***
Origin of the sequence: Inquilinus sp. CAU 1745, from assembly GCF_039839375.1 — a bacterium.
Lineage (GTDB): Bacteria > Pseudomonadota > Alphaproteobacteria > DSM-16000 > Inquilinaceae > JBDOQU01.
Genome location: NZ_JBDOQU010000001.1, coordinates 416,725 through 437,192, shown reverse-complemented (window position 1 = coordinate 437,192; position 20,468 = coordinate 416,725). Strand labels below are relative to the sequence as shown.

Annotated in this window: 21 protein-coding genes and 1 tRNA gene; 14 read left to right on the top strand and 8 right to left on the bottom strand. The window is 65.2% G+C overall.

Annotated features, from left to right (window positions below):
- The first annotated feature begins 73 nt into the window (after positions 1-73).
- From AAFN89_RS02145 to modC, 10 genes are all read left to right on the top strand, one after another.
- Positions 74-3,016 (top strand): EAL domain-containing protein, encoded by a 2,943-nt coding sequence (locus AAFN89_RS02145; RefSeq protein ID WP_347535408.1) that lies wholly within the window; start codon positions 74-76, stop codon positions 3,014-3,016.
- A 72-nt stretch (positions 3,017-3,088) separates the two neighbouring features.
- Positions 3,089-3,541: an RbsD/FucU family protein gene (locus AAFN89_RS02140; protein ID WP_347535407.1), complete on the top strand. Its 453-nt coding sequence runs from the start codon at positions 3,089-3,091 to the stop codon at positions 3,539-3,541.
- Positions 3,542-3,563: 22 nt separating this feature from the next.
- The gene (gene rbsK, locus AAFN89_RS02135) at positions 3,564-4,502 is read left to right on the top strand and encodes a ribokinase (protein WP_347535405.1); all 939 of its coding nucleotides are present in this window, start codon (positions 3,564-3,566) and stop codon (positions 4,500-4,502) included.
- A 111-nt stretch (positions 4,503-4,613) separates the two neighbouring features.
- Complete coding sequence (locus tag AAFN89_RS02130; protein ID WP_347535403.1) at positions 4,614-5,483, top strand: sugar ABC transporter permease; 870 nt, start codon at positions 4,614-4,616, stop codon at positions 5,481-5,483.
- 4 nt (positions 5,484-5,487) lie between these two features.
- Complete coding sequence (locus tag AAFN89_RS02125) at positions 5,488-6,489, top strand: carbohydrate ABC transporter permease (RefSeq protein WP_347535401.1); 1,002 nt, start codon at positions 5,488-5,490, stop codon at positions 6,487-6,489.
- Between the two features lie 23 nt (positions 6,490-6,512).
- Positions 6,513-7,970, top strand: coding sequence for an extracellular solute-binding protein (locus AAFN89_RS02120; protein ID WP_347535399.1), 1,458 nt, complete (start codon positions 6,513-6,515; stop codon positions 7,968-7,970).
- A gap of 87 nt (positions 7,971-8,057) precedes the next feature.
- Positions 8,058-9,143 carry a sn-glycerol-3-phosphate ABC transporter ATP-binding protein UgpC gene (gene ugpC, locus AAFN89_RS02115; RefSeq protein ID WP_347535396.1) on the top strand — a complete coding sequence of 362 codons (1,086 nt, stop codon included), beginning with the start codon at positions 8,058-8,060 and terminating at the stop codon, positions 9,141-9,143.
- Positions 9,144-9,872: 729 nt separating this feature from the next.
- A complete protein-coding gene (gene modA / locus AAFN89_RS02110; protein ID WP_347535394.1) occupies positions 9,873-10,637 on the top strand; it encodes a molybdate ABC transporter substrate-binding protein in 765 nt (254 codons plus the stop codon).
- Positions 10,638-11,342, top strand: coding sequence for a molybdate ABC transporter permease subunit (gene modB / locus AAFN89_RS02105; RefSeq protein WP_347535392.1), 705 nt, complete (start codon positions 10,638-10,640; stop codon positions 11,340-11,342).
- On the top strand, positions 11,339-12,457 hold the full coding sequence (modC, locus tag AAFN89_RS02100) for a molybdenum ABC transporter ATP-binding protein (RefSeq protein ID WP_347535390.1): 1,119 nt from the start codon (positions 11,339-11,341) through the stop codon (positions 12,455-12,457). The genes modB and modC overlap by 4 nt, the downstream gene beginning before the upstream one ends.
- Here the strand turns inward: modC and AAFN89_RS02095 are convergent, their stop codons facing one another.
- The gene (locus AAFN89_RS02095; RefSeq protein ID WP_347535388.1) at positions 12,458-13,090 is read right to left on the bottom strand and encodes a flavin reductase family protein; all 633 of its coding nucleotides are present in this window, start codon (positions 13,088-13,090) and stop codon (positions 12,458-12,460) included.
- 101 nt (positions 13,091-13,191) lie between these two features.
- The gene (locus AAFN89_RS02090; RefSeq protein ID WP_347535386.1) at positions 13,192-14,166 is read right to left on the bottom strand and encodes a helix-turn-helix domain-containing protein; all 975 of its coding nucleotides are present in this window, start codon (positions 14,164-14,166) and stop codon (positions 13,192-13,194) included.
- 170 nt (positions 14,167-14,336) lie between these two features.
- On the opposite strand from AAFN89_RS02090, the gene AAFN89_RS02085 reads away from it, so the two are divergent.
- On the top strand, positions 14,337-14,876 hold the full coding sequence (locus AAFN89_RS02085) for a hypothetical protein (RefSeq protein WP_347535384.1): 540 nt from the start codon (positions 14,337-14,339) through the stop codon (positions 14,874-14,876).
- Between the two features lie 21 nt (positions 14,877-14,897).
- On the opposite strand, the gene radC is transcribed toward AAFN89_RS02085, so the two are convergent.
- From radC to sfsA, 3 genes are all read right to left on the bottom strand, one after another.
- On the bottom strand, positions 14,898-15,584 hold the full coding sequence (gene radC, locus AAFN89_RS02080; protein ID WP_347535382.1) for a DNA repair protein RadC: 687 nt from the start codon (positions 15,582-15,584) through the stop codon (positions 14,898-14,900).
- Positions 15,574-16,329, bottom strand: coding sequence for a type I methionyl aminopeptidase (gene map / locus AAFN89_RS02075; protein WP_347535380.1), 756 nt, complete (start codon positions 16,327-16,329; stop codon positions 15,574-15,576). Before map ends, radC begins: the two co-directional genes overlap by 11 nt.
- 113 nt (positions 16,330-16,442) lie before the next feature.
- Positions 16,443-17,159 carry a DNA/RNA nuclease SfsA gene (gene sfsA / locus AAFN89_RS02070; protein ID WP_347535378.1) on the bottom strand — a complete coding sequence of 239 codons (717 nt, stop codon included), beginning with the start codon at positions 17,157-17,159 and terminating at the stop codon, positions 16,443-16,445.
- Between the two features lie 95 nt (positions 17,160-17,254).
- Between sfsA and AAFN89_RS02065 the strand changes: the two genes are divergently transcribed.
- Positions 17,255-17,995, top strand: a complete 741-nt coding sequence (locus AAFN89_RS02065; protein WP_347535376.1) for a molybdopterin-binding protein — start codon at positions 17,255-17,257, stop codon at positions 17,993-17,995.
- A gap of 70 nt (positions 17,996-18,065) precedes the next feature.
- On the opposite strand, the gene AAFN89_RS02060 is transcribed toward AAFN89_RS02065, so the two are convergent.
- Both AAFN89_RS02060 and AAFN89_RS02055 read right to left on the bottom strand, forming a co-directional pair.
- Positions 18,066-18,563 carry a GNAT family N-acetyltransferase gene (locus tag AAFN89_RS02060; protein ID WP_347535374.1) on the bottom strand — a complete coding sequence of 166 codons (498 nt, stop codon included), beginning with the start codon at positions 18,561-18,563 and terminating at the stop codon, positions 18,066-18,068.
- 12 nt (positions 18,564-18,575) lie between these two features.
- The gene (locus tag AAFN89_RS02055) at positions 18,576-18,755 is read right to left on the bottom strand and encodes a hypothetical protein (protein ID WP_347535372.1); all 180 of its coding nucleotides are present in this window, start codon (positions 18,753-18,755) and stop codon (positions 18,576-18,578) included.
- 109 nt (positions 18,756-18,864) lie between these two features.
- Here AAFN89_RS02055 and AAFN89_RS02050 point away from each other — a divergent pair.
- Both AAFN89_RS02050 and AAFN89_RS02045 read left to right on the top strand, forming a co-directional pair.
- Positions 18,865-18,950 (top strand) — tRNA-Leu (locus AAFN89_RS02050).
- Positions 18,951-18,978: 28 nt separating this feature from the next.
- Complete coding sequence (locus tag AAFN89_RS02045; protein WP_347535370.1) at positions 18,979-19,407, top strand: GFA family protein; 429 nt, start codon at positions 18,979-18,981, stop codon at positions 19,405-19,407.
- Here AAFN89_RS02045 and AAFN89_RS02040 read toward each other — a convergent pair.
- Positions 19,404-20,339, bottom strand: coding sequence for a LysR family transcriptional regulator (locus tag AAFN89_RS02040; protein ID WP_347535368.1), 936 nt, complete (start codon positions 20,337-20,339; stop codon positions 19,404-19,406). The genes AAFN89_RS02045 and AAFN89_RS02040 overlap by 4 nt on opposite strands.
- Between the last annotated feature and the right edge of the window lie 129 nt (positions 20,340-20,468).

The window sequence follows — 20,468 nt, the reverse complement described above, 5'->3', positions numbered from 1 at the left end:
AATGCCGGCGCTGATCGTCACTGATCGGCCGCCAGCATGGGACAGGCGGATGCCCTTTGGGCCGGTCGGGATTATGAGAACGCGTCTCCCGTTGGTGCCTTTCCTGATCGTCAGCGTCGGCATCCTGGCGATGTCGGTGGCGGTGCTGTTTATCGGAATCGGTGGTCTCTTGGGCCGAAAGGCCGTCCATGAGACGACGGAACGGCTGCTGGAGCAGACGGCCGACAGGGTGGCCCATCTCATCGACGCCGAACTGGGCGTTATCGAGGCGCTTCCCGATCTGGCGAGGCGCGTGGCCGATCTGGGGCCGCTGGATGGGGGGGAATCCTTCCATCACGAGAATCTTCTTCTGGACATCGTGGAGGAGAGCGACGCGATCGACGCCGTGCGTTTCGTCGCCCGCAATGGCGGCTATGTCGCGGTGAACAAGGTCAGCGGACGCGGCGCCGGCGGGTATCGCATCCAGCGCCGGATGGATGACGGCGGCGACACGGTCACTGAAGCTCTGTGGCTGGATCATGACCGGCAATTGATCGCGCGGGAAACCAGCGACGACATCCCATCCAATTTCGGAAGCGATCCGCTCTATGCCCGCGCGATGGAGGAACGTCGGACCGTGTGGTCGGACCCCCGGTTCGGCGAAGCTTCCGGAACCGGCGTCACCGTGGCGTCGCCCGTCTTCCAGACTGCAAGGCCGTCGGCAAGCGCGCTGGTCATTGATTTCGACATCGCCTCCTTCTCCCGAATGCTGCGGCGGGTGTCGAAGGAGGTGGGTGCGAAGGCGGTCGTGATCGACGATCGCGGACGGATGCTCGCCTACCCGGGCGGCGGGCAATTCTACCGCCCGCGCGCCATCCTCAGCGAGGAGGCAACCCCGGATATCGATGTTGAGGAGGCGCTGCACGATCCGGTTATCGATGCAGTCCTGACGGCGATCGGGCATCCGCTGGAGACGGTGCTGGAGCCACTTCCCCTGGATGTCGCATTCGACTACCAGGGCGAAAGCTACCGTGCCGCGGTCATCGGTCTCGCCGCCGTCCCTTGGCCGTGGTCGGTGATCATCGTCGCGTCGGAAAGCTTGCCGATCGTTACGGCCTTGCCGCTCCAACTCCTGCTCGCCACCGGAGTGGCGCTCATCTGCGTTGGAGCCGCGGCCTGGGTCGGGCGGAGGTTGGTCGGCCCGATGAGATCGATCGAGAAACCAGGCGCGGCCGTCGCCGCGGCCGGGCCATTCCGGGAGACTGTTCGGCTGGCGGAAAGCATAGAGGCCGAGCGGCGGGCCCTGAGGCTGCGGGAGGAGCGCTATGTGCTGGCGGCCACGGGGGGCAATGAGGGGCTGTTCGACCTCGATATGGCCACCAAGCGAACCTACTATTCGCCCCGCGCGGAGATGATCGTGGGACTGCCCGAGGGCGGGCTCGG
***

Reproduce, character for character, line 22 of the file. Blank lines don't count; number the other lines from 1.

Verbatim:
- A complete protein-coding gene (gene modA / locus AAFN89_RS02110; protein ID WP_347535394.1) occupies positions 9,873-10,637 on the top strand; it encodes a molybdate ABC transporter substrate-binding protein in 765 nt (254 codons plus the stop codon).